Eliza Hartwell HouseStop #7 - Eliza Hartwell House, c.1850 - A house of mystery, this pretty, green-painted building is legendary through association. Nobody seems to know who built it. But it is known that in its early years, it was the home of Eliza Hartwell and several members of Dowsett name, a family later earning fame across the country and continent as boat wrights. From 1879 to 1924, it was home to a succession of Gallaghers, famous in Portland tradition for their entrepeneurship. And since 1924, it has been owned by the Southam family of newspaper fame. With extensive heritage properties elsewhere on the Big Rideau, the Hartwell House has provided residence for the Southam property managers and a land base for boat access to their other possessions. Note the adjacent storage shed and boathouse that facilitate this role. As such, the Hartwell House is representative of a time when Portland and much of its commerce and population provided service for a number of fine and legendary summer estates among nearby islands and bays. Once Viscounts of navies, executives of Ford Motor Co., senators from Ottawa and Washington, stars from Hollywood summered with many others of fame and fortune. With families and friends, they docked their fine boats at the Portland waterfront and reveled in the annual Portland Regatta. The Hartwell house, though modest in itself, is a nostalgic reminder of that magnificent era.

Albert Gallagher Bank BuildingStop #8 - Albert Gallagher Bank Building, 1903 - Prior to 1903 and the construction of this first Portland bank, the more prosperous of the village had to take and make their financial arrangements afar and away. In the case of Mr. Gallagher, successful and prosperous burgher, this meant frequent trips to Smiths Falls, some twenty miles distant. He accordingly made an offer to the Union Bank to erect this structure, then lease it to them. Being a wise and shrewd businessman, Mr. Gallagher built his bank as a typical and fine example of rural “bank architecture”. Its imposing front façade with large arched windows and door imposed a sense of assurance and security on those with surplus shekels to save or loans to seek as they entered the bank offices on the first floor. The living quarters of the manager and his family were on the second floor, where he could stay “on top of the money”. The Union Bank and its successor, the Royal Bank of Canada continued to use this building until larger facilities were required. Still of legend in Portland was the day the Bank was robbed.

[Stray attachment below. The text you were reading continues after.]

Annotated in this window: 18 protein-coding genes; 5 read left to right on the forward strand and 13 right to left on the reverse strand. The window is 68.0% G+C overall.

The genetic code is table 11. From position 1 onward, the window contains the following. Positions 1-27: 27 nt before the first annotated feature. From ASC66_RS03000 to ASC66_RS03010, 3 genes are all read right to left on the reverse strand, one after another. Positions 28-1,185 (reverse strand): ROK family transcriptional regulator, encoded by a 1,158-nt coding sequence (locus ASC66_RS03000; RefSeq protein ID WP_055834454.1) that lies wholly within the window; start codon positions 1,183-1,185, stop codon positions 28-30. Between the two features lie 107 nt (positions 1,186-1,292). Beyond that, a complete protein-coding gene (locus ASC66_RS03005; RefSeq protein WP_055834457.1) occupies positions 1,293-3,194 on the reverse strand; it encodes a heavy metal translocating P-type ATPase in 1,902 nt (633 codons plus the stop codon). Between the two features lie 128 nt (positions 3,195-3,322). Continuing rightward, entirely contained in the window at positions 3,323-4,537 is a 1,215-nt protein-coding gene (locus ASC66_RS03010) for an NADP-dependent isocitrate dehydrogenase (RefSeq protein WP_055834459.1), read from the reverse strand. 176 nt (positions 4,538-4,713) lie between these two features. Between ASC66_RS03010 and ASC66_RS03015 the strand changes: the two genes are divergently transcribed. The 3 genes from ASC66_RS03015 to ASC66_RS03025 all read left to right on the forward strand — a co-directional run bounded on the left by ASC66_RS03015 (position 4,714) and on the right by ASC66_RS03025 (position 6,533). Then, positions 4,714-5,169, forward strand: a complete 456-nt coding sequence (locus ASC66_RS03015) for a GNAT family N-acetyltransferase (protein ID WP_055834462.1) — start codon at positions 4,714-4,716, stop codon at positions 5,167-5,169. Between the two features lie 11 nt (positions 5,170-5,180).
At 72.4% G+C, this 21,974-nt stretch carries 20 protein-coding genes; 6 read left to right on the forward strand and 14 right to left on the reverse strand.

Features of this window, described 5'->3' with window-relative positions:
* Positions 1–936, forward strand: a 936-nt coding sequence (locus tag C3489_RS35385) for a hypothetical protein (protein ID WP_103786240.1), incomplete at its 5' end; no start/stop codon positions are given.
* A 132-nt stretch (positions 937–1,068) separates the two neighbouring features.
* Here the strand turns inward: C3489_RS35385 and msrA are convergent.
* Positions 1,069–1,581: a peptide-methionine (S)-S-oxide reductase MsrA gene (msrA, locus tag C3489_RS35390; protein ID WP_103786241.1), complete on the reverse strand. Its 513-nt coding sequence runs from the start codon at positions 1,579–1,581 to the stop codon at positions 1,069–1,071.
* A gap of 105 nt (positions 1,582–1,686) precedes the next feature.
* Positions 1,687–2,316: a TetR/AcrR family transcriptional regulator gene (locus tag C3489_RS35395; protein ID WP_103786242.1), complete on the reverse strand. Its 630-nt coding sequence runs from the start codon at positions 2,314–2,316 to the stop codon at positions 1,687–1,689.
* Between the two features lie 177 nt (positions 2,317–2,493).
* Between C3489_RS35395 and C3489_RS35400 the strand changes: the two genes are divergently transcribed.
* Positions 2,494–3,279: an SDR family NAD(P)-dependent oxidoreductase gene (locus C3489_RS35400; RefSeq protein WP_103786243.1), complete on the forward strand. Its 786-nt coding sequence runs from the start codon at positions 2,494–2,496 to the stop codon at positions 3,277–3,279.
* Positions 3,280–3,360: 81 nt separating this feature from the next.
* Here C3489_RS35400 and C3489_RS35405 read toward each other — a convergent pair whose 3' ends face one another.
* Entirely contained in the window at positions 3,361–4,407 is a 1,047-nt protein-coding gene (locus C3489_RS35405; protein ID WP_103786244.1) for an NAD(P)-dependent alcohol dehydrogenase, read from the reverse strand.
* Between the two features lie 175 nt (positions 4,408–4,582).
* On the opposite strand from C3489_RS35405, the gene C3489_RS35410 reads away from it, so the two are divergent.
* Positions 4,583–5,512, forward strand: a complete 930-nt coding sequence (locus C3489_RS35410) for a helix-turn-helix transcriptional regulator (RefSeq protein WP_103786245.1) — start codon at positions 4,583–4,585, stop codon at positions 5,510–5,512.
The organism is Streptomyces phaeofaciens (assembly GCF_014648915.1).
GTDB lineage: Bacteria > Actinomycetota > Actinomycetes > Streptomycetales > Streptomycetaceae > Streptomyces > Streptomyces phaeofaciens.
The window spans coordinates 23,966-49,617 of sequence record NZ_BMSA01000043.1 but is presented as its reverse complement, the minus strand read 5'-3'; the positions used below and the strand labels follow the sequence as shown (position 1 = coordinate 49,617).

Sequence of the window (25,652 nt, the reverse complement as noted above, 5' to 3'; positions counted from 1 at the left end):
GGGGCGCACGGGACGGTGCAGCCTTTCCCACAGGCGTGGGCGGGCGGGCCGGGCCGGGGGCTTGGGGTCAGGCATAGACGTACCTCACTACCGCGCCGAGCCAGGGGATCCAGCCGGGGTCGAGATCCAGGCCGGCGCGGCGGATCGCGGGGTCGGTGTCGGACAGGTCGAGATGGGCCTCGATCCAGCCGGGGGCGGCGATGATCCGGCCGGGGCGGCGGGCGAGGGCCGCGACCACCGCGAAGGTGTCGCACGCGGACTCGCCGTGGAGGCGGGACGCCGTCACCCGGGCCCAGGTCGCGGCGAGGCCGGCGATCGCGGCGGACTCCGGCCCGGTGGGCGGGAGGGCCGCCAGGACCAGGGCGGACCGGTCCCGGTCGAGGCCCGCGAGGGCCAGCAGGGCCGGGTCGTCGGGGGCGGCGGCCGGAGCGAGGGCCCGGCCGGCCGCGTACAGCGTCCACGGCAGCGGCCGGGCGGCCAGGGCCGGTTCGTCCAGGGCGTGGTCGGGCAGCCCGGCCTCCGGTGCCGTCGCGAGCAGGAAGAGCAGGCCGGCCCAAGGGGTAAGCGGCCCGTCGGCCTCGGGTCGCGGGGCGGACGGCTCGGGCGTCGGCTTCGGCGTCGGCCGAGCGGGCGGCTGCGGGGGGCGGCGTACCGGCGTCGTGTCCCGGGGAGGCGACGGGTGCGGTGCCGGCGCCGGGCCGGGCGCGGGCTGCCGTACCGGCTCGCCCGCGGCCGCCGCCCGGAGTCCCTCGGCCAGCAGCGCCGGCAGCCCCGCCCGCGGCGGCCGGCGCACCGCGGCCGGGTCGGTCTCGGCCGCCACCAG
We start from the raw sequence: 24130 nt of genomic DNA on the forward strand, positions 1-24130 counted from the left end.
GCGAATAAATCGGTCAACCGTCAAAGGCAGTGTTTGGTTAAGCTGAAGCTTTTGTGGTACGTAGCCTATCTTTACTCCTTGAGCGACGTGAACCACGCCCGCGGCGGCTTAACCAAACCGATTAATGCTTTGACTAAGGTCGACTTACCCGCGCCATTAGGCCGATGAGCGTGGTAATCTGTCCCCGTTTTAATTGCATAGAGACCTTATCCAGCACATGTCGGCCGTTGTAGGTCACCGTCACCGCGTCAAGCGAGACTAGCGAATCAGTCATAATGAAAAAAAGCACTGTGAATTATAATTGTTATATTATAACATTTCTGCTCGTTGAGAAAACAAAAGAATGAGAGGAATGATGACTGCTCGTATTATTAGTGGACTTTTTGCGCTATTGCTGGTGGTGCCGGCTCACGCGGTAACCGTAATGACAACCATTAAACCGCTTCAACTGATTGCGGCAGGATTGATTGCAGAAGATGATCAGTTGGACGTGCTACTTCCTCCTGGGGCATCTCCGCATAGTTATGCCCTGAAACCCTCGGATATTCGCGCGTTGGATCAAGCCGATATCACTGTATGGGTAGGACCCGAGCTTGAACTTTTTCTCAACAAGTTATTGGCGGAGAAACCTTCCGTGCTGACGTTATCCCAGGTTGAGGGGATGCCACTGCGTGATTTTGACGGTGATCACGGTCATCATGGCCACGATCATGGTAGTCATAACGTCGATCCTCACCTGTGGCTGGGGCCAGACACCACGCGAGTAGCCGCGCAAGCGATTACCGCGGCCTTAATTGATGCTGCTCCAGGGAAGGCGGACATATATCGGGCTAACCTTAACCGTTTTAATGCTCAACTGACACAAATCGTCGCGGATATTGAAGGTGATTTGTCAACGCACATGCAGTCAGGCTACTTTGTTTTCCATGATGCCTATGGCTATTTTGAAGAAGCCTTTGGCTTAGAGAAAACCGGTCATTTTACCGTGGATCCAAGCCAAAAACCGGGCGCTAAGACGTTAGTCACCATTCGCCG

John Polk StoreStop #9 - John Polk Store, 1891 - Constructed on the burnedout ruins of a previous store, this imposing structure of solid local sandstone was both home and enterprise of the Polk family for over 90 years. Customers ascended the stone steps and passed through the recessed entrance with its double doors into a classic general store. Behind the long hardwood counter, bins and shelves from floor to ceiling boasted the best from puffed rice to Rinso. The Polk family lived in fine quarters to the north of the store and on occasions of leisure must have enjoyed the airs and views from either level of their beautiful balconied verandah, now meticulously restored. After 1920, a twostorey wing was added to the south-west. This accommodated the Portland Post Office and upstairs, the home of the post master who was privileged with a separate and private entrance.